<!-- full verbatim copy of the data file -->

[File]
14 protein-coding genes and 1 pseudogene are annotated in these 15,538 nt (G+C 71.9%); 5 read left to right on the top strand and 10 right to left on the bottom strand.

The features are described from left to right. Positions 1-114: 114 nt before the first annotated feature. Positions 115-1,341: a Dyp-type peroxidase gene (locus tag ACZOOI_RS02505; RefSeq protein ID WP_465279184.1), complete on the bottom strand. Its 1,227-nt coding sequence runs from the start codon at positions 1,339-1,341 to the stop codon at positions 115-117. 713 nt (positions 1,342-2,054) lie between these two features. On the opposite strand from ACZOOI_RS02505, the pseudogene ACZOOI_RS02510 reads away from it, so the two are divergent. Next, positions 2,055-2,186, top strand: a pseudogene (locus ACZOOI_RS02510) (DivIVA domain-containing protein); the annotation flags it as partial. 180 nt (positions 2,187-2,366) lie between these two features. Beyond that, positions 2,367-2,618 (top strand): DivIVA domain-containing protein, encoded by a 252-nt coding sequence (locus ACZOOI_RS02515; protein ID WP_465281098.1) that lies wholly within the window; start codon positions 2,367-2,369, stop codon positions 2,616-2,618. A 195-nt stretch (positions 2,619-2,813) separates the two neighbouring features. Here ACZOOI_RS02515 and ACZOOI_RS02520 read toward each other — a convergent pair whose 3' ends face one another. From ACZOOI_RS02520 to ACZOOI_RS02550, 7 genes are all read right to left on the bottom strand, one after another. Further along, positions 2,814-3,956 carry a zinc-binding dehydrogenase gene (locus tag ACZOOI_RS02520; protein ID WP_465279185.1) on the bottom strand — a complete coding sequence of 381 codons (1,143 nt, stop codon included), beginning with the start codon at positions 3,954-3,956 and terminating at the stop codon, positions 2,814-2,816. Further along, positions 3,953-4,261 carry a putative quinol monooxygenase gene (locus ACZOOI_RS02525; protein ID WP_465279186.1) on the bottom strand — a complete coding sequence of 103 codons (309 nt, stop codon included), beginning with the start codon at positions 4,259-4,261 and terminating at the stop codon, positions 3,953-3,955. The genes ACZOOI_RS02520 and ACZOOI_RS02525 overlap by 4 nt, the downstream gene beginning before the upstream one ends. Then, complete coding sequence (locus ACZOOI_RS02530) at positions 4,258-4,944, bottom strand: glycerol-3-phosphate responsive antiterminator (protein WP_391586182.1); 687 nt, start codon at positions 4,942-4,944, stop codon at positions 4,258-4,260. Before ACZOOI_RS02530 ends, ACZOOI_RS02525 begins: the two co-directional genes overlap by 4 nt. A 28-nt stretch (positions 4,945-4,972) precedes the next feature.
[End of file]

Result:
14 protein-coding genes and 1 pseudogene are annotated in these 15,538 nt (G+C 71.9%); 5 read left to right on the top strand and 10 right to left on the bottom strand.

The features are described from left to right. Positions 1-114: 114 nt before the first annotated feature. Positions 115-1,341: a Dyp-type peroxidase gene (locus tag ACZOOI_RS02505; RefSeq protein ID WP_465279184.1), complete on the bottom strand. Its 1,227-nt coding sequence runs from the start codon at positions 1,339-1,341 to the stop codon at positions 115-117. 713 nt (positions 1,342-2,054) lie between these two features. On the opposite strand from ACZOOI_RS02505, the pseudogene ACZOOI_RS02510 reads away from it, so the two are divergent. Next, positions 2,055-2,186, top strand: a pseudogene (locus ACZOOI_RS02510) (DivIVA domain-containing protein); the annotation flags it as partial. 180 nt (positions 2,187-2,366) lie between these two features. Beyond that, positions 2,367-2,618 (top strand): DivIVA domain-containing protein, encoded by a 252-nt coding sequence (locus ACZOOI_RS02515; protein ID WP_465281098.1) that lies wholly within the window; start codon positions 2,367-2,369, stop codon positions 2,616-2,618. A 195-nt stretch (positions 2,619-2,813) separates the two neighbouring features. Here ACZOOI_RS02515 and ACZOOI_RS02520 read toward each other — a convergent pair whose 3' ends face one another. From ACZOOI_RS02520 to ACZOOI_RS02550, 7 genes are all read right to left on the bottom strand, one after another. Further along, positions 2,814-3,956 carry a zinc-binding dehydrogenase gene (locus tag ACZOOI_RS02520; protein ID WP_465279185.1) on the bottom strand — a complete coding sequence of 381 codons (1,143 nt, stop codon included), beginning with the start codon at positions 3,954-3,956 and terminating at the stop codon, positions 2,814-2,816. Further along, positions 3,953-4,261 carry a putative quinol monooxygenase gene (locus ACZOOI_RS02525; protein ID WP_465279186.1) on the bottom strand — a complete coding sequence of 103 codons (309 nt, stop codon included), beginning with the start codon at positions 4,259-4,261 and terminating at the stop codon, positions 3,953-3,955. The genes ACZOOI_RS02520 and ACZOOI_RS02525 overlap by 4 nt, the downstream gene beginning before the upstream one ends. Then, complete coding sequence (locus ACZOOI_RS02530) at positions 4,258-4,944, bottom strand: glycerol-3-phosphate responsive antiterminator (protein WP_391586182.1); 687 nt, start codon at positions 4,942-4,944, stop codon at positions 4,258-4,260. Before ACZOOI_RS02530 ends, ACZOOI_RS02525 begins: the two co-directional genes overlap by 4 nt. A 28-nt stretch (positions 4,945-4,972) precedes the next feature.